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on the subject, attributed to the Italians. Certain it is, that in a very short time after their first publication, the novels of Italy became, through the medium of translations, the popular reading of the English, and contributed powerfully to our dramatic literature. The most popular comedies of Shakespeare are based on stories by Boccacio, Ser Giovanni, Cinthio and Bandello. And to the two last-named writers, Beaumont and Fletcher are as much indebted as they are to Gerardo and Cervantes. When Roger Ascham found the Lady Jane Grey in her chamber over her “ Phædon Platonis” in Greek, she was, he assures us, read. ing it “with as much delite, as some gentleman would read a merry tale of Boccase.”

And in another part of his delightful “Schoolmaster” Ascham says, “ if some yet doe not well understand what is an Englishman Italianated, I will plainly tell him. He that by living and travelling in Italie, bringeth home into England out of Italie the religion, the learning, the policie, the experience, the manners of Italie. That is to say, for religion, Papistrie, or worse ; for learning, less commonly than they carried out with them ; for policie, a factious hart, a discoursing head, a mind to meddle in all men's matters ; for experience, plentie of new mischieves never knowen in England before; for manners, varietie of vanities, and chaunge of filthy lying. These be the inchauntments of Circes, brought out of Italie, to marre men's maners in England ; much, by example of ill life, but more by preceptes of fonde bookes, of late translated out of Italian into Englishe, solde in every shop in London, commended by honest titles, the sooner to corrupt honest maners, dedicated over boldlie to vertuous and honourable personages, the easelier to beguile simple and innocent wittes. It is a pitty that those, which have authoritie and charge, to alow and disalow bookes to be printed, be no more circumspect herein than they are. Ten sermons at Paules Crosse doe not so much good for mooving men to

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true doctrine, as one of those bookes doe harm, with inticing men to ill living.

In our forefathers time, when Papistrie, as a standing poole, covered and overflowed all England, few bookes were red in our tongue, saving certayne bookes of chivalrie, as they were sayd for pastime and pleasure, which, as some say, were made in monasteries, by idle monkes, or wanton chanons; as one for example, Morte Arthur.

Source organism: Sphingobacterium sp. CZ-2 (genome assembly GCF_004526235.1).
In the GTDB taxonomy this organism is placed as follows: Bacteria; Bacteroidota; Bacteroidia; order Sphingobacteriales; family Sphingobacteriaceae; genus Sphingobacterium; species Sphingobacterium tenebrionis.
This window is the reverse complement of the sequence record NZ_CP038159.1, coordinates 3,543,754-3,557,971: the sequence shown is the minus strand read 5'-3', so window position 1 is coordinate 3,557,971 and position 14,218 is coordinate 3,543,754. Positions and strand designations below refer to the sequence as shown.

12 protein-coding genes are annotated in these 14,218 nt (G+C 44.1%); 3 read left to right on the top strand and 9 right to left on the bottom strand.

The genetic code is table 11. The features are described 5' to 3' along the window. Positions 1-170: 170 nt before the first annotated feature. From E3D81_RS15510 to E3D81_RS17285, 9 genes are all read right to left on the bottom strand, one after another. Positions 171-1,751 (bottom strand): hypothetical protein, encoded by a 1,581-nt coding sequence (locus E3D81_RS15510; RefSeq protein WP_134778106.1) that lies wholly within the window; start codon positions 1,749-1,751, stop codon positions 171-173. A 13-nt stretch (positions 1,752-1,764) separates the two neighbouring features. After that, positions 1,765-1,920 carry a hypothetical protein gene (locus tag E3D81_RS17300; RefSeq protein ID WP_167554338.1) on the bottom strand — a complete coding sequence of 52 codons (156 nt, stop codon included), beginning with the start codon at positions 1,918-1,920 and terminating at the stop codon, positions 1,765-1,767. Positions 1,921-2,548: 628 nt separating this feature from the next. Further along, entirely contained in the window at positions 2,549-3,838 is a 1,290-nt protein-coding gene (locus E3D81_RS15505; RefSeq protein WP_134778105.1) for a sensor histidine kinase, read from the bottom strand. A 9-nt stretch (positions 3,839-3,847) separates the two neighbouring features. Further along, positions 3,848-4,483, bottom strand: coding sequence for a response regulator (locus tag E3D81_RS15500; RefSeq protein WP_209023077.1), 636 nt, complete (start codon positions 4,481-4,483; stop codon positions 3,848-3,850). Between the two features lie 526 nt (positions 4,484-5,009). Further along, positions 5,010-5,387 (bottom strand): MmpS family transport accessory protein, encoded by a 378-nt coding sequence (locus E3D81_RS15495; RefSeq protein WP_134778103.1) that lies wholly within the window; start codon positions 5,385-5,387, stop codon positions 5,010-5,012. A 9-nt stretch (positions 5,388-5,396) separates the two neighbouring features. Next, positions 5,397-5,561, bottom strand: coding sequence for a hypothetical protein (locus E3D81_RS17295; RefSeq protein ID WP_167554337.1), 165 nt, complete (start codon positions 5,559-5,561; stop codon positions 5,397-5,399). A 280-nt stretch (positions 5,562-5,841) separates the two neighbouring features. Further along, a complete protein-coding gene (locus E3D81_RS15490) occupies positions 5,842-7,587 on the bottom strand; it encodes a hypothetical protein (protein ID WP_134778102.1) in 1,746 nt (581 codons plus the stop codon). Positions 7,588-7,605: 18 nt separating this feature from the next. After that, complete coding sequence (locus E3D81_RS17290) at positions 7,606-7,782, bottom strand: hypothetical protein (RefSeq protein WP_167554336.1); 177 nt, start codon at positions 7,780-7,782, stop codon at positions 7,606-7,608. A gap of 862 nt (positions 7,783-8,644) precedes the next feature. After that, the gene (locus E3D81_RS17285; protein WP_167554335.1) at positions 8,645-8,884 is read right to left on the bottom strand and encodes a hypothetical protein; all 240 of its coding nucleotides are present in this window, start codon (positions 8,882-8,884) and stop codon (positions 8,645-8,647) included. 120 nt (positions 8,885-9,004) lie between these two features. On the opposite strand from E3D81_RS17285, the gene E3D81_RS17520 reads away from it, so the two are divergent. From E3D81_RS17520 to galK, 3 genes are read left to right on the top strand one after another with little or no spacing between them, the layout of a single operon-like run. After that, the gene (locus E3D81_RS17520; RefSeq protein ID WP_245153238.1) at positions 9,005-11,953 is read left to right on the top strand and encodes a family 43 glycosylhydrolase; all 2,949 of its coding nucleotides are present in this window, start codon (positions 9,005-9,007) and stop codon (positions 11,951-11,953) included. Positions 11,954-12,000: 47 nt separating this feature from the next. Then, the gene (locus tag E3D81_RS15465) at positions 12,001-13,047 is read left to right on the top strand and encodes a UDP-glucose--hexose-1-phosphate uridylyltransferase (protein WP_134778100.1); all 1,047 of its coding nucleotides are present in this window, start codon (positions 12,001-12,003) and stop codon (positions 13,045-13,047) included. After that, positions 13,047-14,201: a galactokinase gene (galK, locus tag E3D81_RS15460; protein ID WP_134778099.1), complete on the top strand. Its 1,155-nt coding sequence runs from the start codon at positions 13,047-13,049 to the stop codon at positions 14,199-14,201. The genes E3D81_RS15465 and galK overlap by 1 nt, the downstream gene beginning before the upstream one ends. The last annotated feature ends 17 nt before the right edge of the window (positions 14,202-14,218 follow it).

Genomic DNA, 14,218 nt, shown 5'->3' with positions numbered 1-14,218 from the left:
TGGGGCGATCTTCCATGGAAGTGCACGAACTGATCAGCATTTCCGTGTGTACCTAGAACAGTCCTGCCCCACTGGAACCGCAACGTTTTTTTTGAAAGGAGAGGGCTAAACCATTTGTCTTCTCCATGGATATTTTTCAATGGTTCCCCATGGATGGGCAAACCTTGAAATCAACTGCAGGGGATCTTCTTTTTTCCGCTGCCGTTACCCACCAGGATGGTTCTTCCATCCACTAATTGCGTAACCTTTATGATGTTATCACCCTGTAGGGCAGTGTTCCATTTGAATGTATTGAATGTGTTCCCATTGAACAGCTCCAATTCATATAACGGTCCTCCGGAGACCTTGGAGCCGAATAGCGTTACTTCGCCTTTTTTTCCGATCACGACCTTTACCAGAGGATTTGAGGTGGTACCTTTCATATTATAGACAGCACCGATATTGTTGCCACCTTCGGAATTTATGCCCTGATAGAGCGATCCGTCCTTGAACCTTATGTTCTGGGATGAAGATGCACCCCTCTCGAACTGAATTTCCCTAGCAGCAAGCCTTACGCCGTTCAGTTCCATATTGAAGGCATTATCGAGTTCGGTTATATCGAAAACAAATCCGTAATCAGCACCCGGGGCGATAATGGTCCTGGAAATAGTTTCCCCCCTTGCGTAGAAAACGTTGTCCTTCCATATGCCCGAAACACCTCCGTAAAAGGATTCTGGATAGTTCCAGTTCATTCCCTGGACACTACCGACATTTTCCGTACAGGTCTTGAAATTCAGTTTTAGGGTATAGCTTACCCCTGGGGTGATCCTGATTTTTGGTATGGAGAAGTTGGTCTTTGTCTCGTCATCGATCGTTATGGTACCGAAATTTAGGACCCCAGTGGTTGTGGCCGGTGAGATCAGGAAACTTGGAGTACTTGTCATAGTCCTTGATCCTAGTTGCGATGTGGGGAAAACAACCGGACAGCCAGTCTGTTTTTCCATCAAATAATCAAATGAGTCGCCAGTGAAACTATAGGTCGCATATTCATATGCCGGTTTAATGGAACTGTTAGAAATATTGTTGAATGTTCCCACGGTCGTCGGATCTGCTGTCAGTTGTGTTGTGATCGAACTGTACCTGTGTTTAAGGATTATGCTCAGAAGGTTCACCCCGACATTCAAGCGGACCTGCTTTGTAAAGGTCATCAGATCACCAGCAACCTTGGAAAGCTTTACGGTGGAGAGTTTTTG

And yet ten Morte Arthures doe not the tenth part so much harme as one of these bookes, made in Italie and translated in England.”

Poor novels! you have ever had the schoolmasters against you. Ascham railed at Boccacio; and only the other day Dr. Arnold poured the fire of his artillery on Charles Dickens. But the “Decameron” has outlived the assault, and is still one of our best,library friends. For ten who in these days forget misery and find certain elements of wisdom in the pages of Boccacio, can we find one man who extracts improvement from the works of Ascham, beautiful as they are? Who will for ages have the greater influence for good over the human race- - Dr. Arnold, or the author of “Nicholas Nickleby?”

The grandest memorial that we have of what our literature owes to Italy is to be found in “The Canterbury Tales.” Every one wishing to make a review of the English novel from its rise to the present time, should commence with those famous stories, many of which Chaucer borrowed from Boccacio and the imitators of the Italian novelists, and which were joined together, so as to become parts of one great tale, after the model of the “ Decameron."

Though the novel succeeded to the honours of the chivalric romance, it is impossible to name an exact time at which the one ended and the other commenced. Epochs of thought are never divided by a straight line, but they run into and dovetail with each other. After a school of art has fairly died out, there have ever been, and it would seem

there ever will be, some anxious to revive it. There are many strangely constituted beings who are incapable of earnestness, save when striving for a "slowly dying cause," and who, though they can discern no beauty wherefore they should love it in the fresh glow of vigorous life, are touched and subdued by the fascinating gentleness of death.




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Out of the many Elizabethan novelists, Robert Greene is the one whose works give the reader the most agreeable idea of what a novel at the end of the sixteenth century

Every one who has read Sir Walter Scott's novel, "The Monastery," has formed a slight acquaintance with the style of the celebrated “Euphues, the Anatomie of Wit,” and “Euphues and his England” of John Lylie, which are, perhaps, the most characteristic and noteworthy works of fiction the age produced; but the impossibility of curtailing those lengthy specimens of inflation and bombast, 80 as to give the reader a tolerably accurate picture of their contents, without wearying him with tedious pages of empty jargon, has guided us in our selection of Robert Greene in preference to the favourite author of the “Euphuists."

Robert Greene, an eastern counties' man, was the son of a citizen of Norwich. He was born about the year 1560, and he died in the year of our Lord, 1592,--so his life was not a long one. But, short as it was, he managed to achieve a vast amount of work, and to taste of deep, poignant misery,--and of some joy, also, let us hope !

The list of his writings-plays, pamphlets, sermons, tales, histories--shows him to have been an industrious man; and

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